March 21, 2013

Queuing Up For The Seahawks Ring of Honor


Matt Hasselbeck's release by the Tennessee Titans earlier this week unleashed a new round of discussion about his place in Seahawks history (and seemed to confirm what I wrote two years ago when he left Seattle). Beck's quick move to back up Andrew Luck in Indianapolis tabled that subject for at least another year, but the fact remains that I have held on to my old Hasselbeck replica jersey for one very practical reason: I intend to wear it at Seahawks Stadium the day he's inducted into the Ring of Honor.

In terms of honoring exceptional figures in Seahawks history, there's a clear caste system at work. Are you in the Hall of Fame (or just waiting to go in on the first ballot like Walter Jones)? You get your number retired. Were you a fairly memorable player that the fans have fond recollections of? You get to raise the 12th Man Flag. In between First Class and Coach is the Ring of Honor- A higher honor than simply raising the flag for great players who weren't quite great enough to remove a number from the active roster.

Right now there are ten men in the Seahawks Ring of Honor (Soon to be eleven- Hard to see this weird "Walter Jones has his number retired but he's not in the Ring of Honor" situation dragging on much longer). They are:

Dave Brown, cornerback (1976-1986), inducted 1992
Kenny Easley, safety (1981-1987), inducted 2002
Jacob Green, defensive end (1980-1991), inducted 1995
Pete Gross, (1976-1992), play-by-play radio announcer, inducted 1992
Cortez Kennedy, defensive tackle (1990-2000), inducted 2006
Chuck Knox, head coach (1983-1991), inducted 2005
Dave Krieg, quarterback (1980-1991), inducted 2004
Steve Largent, wide receiver (1976-1989), inducted 1989
Curt Warner, running back (1983-1989), inducted 1994
Jim Zorn, quarterback (1976-1984), inducted 2001

A few things jump out about that list. First, it's almost entirely players from the 70s and 80s. There's only one player from "The Forgotten Years" (Tez), and no one yet from the Holmgren Era. Also, there hasn't been a player inducted since Tez in 2006. Yes, Big Walt will be next, and soon... But it's been a while. It's time to put some more names on the facade of Seahawks Stadium's upper deck.

But not TOO many more names. Being inducted into the Ring of Honor still needs to be something special, so let's say we add Walter Jones and nine more guys. That gets us to 20 total, and assuming you want to leave space for four current Hawks, that gives us five slots to fill. Here's who I think they should be, in the order they should see their names added to the Ring of Honor.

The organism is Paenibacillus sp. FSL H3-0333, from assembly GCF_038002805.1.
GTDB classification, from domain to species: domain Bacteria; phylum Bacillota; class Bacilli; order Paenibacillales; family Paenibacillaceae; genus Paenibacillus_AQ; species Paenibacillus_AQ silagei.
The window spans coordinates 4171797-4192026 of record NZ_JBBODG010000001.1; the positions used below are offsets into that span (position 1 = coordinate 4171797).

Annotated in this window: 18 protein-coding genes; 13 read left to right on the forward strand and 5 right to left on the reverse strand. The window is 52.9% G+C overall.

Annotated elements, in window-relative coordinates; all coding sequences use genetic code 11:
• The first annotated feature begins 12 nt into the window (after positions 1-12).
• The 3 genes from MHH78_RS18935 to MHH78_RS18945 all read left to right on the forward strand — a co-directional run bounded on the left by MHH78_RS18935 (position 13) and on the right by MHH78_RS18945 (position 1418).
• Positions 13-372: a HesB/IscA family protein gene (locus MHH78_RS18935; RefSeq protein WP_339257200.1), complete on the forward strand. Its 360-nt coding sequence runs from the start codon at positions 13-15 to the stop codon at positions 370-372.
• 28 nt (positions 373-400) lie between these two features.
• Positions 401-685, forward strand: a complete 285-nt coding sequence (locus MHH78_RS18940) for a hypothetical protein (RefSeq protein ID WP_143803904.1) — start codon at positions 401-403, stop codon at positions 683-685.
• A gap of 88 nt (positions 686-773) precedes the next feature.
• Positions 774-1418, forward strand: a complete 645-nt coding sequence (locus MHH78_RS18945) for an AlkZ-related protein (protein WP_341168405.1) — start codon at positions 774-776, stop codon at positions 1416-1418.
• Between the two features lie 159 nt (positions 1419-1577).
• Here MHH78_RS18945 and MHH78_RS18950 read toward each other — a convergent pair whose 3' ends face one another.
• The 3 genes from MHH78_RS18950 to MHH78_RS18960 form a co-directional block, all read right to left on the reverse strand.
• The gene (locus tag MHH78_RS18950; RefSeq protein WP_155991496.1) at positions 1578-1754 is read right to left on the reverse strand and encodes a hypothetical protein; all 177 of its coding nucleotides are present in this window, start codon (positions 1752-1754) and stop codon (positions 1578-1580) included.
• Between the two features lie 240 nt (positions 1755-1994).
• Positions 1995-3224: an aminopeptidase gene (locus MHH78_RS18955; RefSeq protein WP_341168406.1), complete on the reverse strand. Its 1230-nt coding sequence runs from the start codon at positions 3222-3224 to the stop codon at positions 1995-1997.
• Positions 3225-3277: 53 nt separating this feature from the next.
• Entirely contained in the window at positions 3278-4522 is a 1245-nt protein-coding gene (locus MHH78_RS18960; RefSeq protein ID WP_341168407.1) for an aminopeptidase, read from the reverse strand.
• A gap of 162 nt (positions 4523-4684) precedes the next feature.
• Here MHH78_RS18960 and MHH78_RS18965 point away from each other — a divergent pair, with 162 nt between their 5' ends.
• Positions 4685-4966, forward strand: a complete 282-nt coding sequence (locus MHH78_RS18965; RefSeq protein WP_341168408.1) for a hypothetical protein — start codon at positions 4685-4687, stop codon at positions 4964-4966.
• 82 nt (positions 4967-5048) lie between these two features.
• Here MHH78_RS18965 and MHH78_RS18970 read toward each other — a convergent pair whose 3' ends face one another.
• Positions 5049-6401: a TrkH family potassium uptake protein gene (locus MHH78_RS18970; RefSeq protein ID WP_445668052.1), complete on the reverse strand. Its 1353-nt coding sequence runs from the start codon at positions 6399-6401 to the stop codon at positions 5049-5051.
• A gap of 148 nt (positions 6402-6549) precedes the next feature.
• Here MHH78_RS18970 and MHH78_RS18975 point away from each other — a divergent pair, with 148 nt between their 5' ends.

1. Matt Hasselbeck 
Jones should get in the Ring of Honor this year or next, and Matthew should follow Big Walt the year after he retires from the NFL. I'm an unabashed Beck fanboy, and I've written many paeans to his greatness. Here's a good snippet:

There is no real debate about his status as the best QB in team history- No QB has won more games for the Seahawks, led the team to more playoff wins and divisional titles, completed more passes or thrown for more yards than Hasselbeck (Yes, Dave Krieg's rating is a tenth of a point higher than Hasselbeck's, and he threw for more TDs, but on balance even a Krieg worshipper like me has to give Beck the nod here). He played through injuries, and while he always had that tendency to make rookie mistakes, he also played with an amount of passion I wish all 53 guys on the roster also possessed.

Beyond his status in Seahawks history, he has a legitimate claim to being one of the NFL's best QBs over the past decade- Is he a Hall of Famer? No. Is he on the same level as Brady-Manning-Rodgers-Brees? No. But his body of work is that of a very good, near-elite quarterback. If you look at some of the players Hasselbeck is "similar" to on Pro Football Reference, you'll see names like Archie Manning, Neil Lomax, Danny White, etc- and that's about right- All these guys, like Hasselbeck, were very good QBs who at times looked elite, but could never QUITE get their team all the way to a championship.